Learning to Balance Reality and Screen Time
We live on our phones and other devices. We text our friends, binge watch shows, play video games, and we love engaging in social media. We also need technology for learning. But is it possible to spend too much screen time? Does it harm our physical and mental health? What about our relationships in real life? It can be difficult to find a healthy balance between reality and screen time.
Doing the Math
According to recent studies, adolescents spend an average of 7.5 hours per day using screen time for entertainment. That is in addition to the screen time used for educational purposes. If we look at a 24-hour cycle, we need nine hours of sleep per night, and we are in school for six hours per day. Adding that screen time means that we only have one and a half hours left for homework, face time with family and friends, eating, showering, working, and extra-curricular activities.
Not only does that not add up, meaning that sleep, school, and all of the other things suffer, it also means that there is no balance in our lives. If we look at the amount of time we are spending on our screens vs. the amount of time we are spending interacting with human beings face to face, is there a balance?
We have all heard about the connection between obesity and large amounts of screen time. Obviously, if we are moving less and eating less healthy foods, it will impact our weight. Unfortunately, obesity leads to other problems, including increased rates of diabetes amongst adolescents and more. Yet at the same time, increasing exercise and eating healthier foods is not enough to change the number of adolescents impacted by obesity and other side effects. The amount of screen time also has to drop in order to improve our physical health.
Screen time also impacts our sleep. Obviously, if we are on our screens that much, we are not getting the nine hours per night we need. However, screen time also impacts our ability to sleep, and it is recommended that we have no screen time at all for at least an hour before we go to bed. Sleep is crucial not only for our physical health and our ability to function every day, but it is also a cornerstone of our mental health.
Mental and Emotional Health
There is a very long list of ways excessive screen time is linked to poor mental and emotional health. Some of the consequences of screen time include increased loneliness, anxiety, depression, withdrawal, aggression, attention problems, and even suicidal thoughts.
These problems can increase even more based on what we are doing with screen time. For example, texting friends and family excessively typically have fewer negative impacts. Certain video games increase our aggression while playing certain video games with friends or family has significantly fewer negative side effects. Social media use can be more positive if we are interactive and engaging with people in positive ways, or it can be extremely harmful to our mental and emotional health if there is bullying or abuse or if we are merely lurking and comparing ourselves to the lives and images we see. It is not just how much time, but also how we are using that screen time that determines the impact of our mental and emotional health.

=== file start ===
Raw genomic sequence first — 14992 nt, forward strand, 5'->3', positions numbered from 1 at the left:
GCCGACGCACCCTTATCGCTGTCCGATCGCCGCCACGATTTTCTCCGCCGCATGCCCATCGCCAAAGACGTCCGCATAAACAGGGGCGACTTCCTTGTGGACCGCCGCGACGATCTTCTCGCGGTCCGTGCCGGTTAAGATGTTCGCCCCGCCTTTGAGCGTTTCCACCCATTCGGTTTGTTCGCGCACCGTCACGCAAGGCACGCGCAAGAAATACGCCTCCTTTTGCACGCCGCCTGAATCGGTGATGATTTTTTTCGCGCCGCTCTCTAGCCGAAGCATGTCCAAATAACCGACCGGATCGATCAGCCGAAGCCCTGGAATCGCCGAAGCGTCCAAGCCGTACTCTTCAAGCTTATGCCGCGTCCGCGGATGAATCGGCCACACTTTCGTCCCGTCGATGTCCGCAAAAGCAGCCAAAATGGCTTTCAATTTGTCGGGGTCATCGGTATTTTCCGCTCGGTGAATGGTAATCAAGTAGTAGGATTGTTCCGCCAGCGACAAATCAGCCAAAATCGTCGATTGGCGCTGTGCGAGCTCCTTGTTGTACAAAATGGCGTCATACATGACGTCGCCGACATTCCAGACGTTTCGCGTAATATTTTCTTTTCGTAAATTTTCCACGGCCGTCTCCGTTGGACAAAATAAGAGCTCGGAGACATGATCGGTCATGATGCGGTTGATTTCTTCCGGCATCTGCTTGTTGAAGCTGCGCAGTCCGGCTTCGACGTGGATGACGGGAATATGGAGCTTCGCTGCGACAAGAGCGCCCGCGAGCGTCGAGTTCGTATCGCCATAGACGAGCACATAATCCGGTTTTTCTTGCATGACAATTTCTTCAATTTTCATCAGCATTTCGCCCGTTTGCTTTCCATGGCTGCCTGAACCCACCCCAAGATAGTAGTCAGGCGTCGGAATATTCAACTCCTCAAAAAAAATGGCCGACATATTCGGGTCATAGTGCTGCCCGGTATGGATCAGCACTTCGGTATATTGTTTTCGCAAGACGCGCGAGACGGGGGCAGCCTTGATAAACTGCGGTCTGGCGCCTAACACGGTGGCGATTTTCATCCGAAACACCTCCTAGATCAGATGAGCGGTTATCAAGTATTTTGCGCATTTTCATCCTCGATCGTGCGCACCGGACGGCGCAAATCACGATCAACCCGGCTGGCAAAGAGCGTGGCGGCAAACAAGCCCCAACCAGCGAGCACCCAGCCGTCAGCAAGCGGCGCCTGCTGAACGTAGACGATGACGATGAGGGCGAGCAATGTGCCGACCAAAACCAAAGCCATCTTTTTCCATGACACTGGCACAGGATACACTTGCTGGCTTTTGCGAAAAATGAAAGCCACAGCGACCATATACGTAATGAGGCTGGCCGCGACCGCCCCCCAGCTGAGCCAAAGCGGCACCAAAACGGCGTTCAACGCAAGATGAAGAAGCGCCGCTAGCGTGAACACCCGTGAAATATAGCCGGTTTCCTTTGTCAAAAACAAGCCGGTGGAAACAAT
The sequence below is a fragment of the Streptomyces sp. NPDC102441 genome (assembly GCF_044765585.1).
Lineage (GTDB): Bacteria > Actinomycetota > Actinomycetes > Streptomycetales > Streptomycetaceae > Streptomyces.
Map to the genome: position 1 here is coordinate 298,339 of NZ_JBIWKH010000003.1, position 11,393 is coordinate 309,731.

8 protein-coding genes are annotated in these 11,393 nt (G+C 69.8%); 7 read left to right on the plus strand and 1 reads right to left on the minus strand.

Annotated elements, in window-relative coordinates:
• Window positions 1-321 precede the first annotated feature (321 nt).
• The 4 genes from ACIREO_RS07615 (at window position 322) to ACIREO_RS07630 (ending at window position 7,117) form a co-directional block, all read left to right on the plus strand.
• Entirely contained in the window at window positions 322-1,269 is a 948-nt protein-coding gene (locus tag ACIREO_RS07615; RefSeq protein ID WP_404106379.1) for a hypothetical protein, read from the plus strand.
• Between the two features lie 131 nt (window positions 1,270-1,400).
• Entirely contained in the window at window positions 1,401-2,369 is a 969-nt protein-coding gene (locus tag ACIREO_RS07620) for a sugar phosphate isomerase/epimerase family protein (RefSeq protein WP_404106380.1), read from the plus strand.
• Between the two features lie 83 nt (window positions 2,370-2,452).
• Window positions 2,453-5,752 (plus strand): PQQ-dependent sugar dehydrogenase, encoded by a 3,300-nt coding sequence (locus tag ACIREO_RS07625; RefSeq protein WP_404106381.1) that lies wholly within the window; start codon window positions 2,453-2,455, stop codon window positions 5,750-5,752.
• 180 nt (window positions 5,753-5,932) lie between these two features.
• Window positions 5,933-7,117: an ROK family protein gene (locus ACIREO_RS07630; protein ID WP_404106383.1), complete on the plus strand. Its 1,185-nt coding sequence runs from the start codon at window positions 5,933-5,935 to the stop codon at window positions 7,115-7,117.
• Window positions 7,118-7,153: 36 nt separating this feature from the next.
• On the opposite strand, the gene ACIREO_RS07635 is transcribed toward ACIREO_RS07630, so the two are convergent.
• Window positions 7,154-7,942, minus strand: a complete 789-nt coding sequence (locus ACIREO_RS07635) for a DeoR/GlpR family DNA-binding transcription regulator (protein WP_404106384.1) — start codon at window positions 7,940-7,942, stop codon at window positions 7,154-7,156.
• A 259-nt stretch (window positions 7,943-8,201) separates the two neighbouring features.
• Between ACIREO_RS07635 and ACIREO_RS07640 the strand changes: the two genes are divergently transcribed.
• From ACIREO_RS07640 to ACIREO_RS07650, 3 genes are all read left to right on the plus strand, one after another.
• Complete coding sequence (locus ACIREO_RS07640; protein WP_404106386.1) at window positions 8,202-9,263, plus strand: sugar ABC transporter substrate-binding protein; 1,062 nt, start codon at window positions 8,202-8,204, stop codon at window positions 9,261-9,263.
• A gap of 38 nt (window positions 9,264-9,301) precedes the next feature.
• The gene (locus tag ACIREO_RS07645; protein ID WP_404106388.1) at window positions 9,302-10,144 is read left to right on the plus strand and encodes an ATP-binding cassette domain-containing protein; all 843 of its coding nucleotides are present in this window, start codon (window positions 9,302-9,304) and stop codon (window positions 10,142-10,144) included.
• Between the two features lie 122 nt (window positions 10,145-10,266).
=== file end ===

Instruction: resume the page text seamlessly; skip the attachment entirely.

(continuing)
While social media and texting can be used to keep in touch with family and friends, there is a difference between the virtual relationships and the face to face relationships that we have in real life. Our minds and our bodies need the human connection: eye contact, reading body language and facial cues, the sound, and emotions of voices and even the smells, the hormones our bodies give off, etc. All of these things impact our brains differently than just reading a text. All of these things increase our human connection. So reading “I (heart emoji) U” literally does not give us the same chemical reaction in our brains as hearing, seeing, and smelling someone saying “I love you” in person. That doesn’t even take into consideration all of the misunderstandings that happen via texting without all of those face to face social cues. We need to spend time with other people face to face, not only to have healthy relationships but also for our mental health.
The best way to manage our screen time and balance it with other things that are important to our mental health is to prioritize the things we have learned about that impact our mental health. We can ask ourselves how much sleep we are getting, if we are alert and functioning well at school and/or work, and then make goals to spend specific amounts of time seeking face to face interactions with others each day. Screen time is great. Sometimes it is so helpful just to veg out, and it is a great way to keep track of relationships. But we need to experience those relationships in real life to help our mental and emotional health. We need human interaction to stay healthy both mentally and physically. If we prioritize our real-life ahead of our screen time, then we can find a balance. We can enjoy social media, video games, our favorite shows, and movies and more and still be healthy if we can maintain balance with our real lives.
Use your mental health knowledge to find balance in your life. Embark Behavioral Health can be a reference point of mental health for you. For questions call 1-855-809-0409.